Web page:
The root of the problem is a case from 2009 where a defendant, David Bell, was charged with drunk driving. Surprisingly, his DUI charges came despite passing all six of the field sobriety tests administered by the arresting officer. The judge who first heard his case threw out his charges, saying that the police lacked the necessary probable cause to arrest Bell and that the blood test he was subjected to, which revealed he was indeed intoxicated (0.015 percent BAC), should also be thrown out.
The judge claimed that the results of the blood test were illegally obtained because there was never any basis to arrest Bell in the first place. The state appealed the decision and the Tennessee Court of Criminal Appeals agreed with the lower court, saying that the state could not administer field sobriety tests and then simply disregard the results when it did not suit their interests.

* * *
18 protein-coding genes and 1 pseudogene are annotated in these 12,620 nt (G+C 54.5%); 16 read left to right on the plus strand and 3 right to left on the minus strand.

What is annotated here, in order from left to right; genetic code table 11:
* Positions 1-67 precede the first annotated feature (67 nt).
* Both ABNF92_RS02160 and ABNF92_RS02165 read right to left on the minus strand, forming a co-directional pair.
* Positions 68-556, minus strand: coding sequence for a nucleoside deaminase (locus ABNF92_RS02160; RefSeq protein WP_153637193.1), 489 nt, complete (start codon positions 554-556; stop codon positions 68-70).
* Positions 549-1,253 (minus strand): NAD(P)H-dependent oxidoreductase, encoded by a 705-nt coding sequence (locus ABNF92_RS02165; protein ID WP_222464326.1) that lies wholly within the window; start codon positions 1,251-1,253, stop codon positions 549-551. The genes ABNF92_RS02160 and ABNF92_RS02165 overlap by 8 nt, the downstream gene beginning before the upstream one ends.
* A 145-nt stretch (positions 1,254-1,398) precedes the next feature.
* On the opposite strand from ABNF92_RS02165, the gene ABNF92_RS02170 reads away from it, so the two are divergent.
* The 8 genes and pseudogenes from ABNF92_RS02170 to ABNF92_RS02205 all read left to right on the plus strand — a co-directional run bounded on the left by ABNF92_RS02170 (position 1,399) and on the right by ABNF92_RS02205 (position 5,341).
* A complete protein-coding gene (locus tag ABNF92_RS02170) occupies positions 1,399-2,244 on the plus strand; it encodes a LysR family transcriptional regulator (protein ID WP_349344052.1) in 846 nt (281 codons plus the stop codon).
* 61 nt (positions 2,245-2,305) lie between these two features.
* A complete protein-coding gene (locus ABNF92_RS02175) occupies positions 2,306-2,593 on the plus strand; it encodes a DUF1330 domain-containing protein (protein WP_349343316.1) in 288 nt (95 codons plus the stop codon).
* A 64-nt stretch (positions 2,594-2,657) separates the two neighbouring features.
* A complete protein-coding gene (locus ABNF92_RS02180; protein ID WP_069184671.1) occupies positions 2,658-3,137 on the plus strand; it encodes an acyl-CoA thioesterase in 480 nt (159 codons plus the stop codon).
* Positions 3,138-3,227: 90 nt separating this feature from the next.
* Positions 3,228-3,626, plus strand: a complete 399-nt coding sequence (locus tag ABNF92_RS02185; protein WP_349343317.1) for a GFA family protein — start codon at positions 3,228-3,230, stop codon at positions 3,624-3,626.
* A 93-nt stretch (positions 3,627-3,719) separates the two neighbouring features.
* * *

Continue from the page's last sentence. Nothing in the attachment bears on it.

The case now comes before the state’s Supreme Court after the attorney general asked for a resolution to the matter. The AG specifically asked the court to determine how much importance the field sobriety tests should have, particularly in cases where there is little if any other evidence that a driver is actually intoxicated.
For his part, Bell has said that the police had every right to pull him over. Bell admits to driving on the wrong side of the road, but said he only did so because he missed his turn and was trying to flip the car around. Bell said that while the officer absolutely had probable cause to question him, once he passed the field sobriety tests the officer’s right to detain him ceased to exist.
Bell’s attorneys have cleverly made the case that the prosecution and police should not be entitled to have their cake and eat it too. Police, on the one hand, have argued that field sobriety tests are excellent, reliable methods for detecting if a driver is under the influence. At the same time, when the tests indicate that a driver is not intoxicated, the police seem to think they should be able to ignore those results, and continue digging for evidence of impairment.
Though the case concerns Tennessee law, many defense attorneys in the region, including here in Mississippi, are watching the case given that it could impact how other states address similar issues. The hope is that the Supreme Court realizes that groundless police searches and seizures should never be permitted, even in cases where drunk driving is suspected.